U.W.: Are you referring to the incident in Perpignan where voting slips were hidden in a man’s socks?
Right, there were problems in Perpignan. But violations were also recorded in Île-de-France, my home province. These were not as brutal, but any violations have to be exposed both at the smallest polling stations and at the national level even if they have a negligible impact on the final result. Otherwise people will feel disappointed and cheated. I was in Ukraine in 2004, working as an observer during the first and second rounds of the presidential election that ended with the Orange Revolution. Personally, I was pleasantly surprised by the way it all happened, particularly considering that it was a country that had not yet developed stable democratic skills. Returning to the mission of international observers, we need to understand that their capabilities are limited, especially because they don’t have enough time. Pre-election missions are three days long, and only the voting process and the first day of vote counting are monitored during the election itself.
U.W.: Isn’t this report going to be discussed in the session hall during the PACE winter session?
No, this report was finally approved during a meeting of the standing committee in Andorra on 30 November. If there are no extraordinary events in the meantime, Ukraine will be discussed when the report of the Monitoring Committee rapporteurs is finished.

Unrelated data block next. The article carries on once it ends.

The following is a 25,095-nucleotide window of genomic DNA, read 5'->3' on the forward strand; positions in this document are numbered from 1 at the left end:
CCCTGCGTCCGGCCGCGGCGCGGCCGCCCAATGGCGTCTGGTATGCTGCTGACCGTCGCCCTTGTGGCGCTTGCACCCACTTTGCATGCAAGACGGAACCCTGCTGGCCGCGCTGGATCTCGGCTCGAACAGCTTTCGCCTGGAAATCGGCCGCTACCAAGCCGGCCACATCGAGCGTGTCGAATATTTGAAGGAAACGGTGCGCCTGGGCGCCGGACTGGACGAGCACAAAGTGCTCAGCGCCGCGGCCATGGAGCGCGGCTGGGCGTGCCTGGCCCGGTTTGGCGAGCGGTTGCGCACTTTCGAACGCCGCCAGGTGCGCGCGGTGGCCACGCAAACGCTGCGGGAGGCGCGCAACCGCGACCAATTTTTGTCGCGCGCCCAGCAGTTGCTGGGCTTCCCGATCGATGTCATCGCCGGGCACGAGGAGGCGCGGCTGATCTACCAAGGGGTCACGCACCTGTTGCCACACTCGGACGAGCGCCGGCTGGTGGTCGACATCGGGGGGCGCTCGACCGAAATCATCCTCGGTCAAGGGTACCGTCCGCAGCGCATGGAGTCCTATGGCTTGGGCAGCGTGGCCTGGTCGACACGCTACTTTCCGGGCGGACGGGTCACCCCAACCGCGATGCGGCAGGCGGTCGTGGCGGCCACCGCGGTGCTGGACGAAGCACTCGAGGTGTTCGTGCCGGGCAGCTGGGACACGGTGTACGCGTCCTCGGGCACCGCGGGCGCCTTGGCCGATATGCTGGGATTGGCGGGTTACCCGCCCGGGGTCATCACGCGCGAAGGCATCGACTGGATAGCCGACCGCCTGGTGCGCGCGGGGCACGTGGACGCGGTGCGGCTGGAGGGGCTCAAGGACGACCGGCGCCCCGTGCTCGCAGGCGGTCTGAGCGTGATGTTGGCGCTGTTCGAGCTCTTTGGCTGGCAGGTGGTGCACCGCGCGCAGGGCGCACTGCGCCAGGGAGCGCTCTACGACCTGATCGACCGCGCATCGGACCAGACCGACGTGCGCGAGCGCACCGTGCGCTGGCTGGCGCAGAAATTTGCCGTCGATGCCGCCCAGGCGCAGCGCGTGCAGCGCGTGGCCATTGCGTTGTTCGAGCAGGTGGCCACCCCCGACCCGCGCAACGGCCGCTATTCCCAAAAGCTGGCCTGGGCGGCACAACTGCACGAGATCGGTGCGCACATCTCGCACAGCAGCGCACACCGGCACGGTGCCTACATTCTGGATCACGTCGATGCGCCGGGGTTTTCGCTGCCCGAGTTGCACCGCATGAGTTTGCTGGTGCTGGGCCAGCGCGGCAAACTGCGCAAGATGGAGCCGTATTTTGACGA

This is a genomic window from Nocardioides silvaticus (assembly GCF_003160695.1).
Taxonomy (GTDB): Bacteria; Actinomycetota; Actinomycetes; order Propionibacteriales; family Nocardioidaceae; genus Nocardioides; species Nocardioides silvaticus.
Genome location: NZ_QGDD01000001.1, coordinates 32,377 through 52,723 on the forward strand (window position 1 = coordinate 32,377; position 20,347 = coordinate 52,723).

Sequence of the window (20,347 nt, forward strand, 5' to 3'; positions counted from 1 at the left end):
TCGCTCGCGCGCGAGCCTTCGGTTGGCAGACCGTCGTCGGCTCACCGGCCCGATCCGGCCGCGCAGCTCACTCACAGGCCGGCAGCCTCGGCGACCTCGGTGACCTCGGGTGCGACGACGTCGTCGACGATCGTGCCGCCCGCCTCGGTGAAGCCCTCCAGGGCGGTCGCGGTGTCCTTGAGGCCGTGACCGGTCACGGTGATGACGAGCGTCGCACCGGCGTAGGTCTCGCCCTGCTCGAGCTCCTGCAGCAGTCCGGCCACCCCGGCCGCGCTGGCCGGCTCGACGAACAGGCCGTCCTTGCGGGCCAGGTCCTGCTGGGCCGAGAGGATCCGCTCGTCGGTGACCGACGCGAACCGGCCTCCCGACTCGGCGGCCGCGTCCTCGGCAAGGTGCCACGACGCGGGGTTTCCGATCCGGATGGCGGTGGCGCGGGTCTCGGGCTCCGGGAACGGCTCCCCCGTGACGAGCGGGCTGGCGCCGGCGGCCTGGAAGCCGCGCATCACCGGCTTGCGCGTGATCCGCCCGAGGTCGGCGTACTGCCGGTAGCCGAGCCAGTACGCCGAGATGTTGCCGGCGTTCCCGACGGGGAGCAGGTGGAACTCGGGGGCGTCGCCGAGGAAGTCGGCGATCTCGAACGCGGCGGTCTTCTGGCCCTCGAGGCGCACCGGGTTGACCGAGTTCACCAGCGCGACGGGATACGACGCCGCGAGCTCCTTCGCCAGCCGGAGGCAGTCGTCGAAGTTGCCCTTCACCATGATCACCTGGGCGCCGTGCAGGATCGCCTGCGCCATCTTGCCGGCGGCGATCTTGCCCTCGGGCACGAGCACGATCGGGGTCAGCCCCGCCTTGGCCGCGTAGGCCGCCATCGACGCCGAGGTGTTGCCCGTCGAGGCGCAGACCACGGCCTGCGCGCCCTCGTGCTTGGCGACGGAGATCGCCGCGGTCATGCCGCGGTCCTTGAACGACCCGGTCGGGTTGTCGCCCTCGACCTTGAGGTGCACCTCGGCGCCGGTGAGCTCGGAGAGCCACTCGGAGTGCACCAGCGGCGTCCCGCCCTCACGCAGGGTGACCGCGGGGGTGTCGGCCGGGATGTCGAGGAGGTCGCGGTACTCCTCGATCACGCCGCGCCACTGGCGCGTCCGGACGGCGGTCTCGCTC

U.W.: Some sources say that the question of dispatching a post-election PACE mission to Ukraine was discussed in Andorra.
That would have made sense, but the decision has to be made during the session.
U.W.: In his interview for The Ukrainian Week, PACE President Jean-Claude Mignon said that he wanted to arrange for a joint mission of the Council of Europe and OSCE to Ukraine in order to visit political prisoners together and try to meet with political leaders. Is this project making any progress?
Yes, Jean-Claude Mignon regularly mentions this intention of his. The Committee on Migration has taken systematic interest in the situation with political prisoners in all member states. I don’t know if Ukraine is one of the priorities, but this preparatory work is being done.
U.W.: Leonid Kozhara, Ukraine’s new Minister of Foreign Affairs, said while he was still a Party of Regions MP, that the definition which PACE gave to the term political prisoner had nothing to do with Ukraine. Do you consider Yulia Tymoshenko a political prisoner in the proper sense?
Of course. The situation with Yulia Tymoshenko is an anomaly that is hard to comprehend. Why do the Ukrainian authorities, including the president of the country, assume responsibility for this? Even if they employ legal arguments, it is clear that Viktor Yanukovych could solve this problem through his personal authority. The majority of European politicians cannot make sense of this situation; I can’t see anyone in Europe calling it normal.
U.W.: In your opinion, to what extent does the application of selective justice in Ukraine hamper the signing of the Association Agreement with the EU?